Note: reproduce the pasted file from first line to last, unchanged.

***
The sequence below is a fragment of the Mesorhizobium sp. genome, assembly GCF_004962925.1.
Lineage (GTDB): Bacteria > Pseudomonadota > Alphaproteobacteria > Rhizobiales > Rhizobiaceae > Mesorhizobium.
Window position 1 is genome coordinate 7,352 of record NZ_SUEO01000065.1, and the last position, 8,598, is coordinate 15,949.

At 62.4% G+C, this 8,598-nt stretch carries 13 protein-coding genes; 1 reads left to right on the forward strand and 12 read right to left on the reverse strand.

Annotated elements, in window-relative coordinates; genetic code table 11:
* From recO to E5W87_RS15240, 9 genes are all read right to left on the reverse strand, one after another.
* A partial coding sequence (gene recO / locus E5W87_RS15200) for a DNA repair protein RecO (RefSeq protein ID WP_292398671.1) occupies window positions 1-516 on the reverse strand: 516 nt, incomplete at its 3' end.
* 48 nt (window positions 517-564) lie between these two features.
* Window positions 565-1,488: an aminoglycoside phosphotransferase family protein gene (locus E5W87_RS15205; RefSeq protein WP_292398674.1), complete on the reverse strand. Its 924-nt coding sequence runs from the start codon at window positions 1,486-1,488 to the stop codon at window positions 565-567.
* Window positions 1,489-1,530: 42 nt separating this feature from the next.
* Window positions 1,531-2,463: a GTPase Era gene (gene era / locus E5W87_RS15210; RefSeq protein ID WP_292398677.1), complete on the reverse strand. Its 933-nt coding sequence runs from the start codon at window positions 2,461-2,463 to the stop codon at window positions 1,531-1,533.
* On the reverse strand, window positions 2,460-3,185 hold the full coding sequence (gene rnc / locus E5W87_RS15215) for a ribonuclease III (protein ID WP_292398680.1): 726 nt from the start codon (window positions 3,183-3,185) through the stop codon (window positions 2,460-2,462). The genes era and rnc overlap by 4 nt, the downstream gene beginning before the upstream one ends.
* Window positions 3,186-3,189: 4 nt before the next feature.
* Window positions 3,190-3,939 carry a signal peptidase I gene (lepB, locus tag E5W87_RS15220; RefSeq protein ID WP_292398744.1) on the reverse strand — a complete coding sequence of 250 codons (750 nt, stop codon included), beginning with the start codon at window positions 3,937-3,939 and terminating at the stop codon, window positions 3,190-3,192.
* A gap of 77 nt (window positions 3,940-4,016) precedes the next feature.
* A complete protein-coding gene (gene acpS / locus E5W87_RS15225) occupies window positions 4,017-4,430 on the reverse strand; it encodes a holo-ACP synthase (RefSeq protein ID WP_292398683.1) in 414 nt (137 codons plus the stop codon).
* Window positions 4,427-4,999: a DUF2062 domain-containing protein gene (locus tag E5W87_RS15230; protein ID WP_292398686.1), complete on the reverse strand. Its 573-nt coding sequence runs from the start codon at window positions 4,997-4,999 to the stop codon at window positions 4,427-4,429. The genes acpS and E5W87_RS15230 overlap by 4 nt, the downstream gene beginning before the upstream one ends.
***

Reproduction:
The sequence below is a fragment of the Mesorhizobium sp. genome, assembly GCF_004962925.1.
Lineage (GTDB): Bacteria > Pseudomonadota > Alphaproteobacteria > Rhizobiales > Rhizobiaceae > Mesorhizobium.
Window position 1 is genome coordinate 7,352 of record NZ_SUEO01000065.1, and the last position, 8,598, is coordinate 15,949.

At 62.4% G+C, this 8,598-nt stretch carries 13 protein-coding genes; 1 reads left to right on the forward strand and 12 read right to left on the reverse strand.

Annotated elements, in window-relative coordinates; genetic code table 11:
* From recO to E5W87_RS15240, 9 genes are all read right to left on the reverse strand, one after another.
* A partial coding sequence (gene recO / locus E5W87_RS15200) for a DNA repair protein RecO (RefSeq protein ID WP_292398671.1) occupies window positions 1-516 on the reverse strand: 516 nt, incomplete at its 3' end.
* 48 nt (window positions 517-564) lie between these two features.
* Window positions 565-1,488: an aminoglycoside phosphotransferase family protein gene (locus E5W87_RS15205; RefSeq protein WP_292398674.1), complete on the reverse strand. Its 924-nt coding sequence runs from the start codon at window positions 1,486-1,488 to the stop codon at window positions 565-567.
* Window positions 1,489-1,530: 42 nt separating this feature from the next.
* Window positions 1,531-2,463: a GTPase Era gene (gene era / locus E5W87_RS15210; RefSeq protein ID WP_292398677.1), complete on the reverse strand. Its 933-nt coding sequence runs from the start codon at window positions 2,461-2,463 to the stop codon at window positions 1,531-1,533.
* On the reverse strand, window positions 2,460-3,185 hold the full coding sequence (gene rnc / locus E5W87_RS15215) for a ribonuclease III (protein ID WP_292398680.1): 726 nt from the start codon (window positions 3,183-3,185) through the stop codon (window positions 2,460-2,462). The genes era and rnc overlap by 4 nt, the downstream gene beginning before the upstream one ends.
* Window positions 3,186-3,189: 4 nt before the next feature.
* Window positions 3,190-3,939 carry a signal peptidase I gene (lepB, locus tag E5W87_RS15220; RefSeq protein ID WP_292398744.1) on the reverse strand — a complete coding sequence of 250 codons (750 nt, stop codon included), beginning with the start codon at window positions 3,937-3,939 and terminating at the stop codon, window positions 3,190-3,192.
* A gap of 77 nt (window positions 3,940-4,016) precedes the next feature.
* A complete protein-coding gene (gene acpS / locus E5W87_RS15225) occupies window positions 4,017-4,430 on the reverse strand; it encodes a holo-ACP synthase (RefSeq protein ID WP_292398683.1) in 414 nt (137 codons plus the stop codon).
* Window positions 4,427-4,999: a DUF2062 domain-containing protein gene (locus tag E5W87_RS15230; protein ID WP_292398686.1), complete on the reverse strand. Its 573-nt coding sequence runs from the start codon at window positions 4,997-4,999 to the stop codon at window positions 4,427-4,429. The genes acpS and E5W87_RS15230 overlap by 4 nt, the downstream gene beginning before the upstream one ends.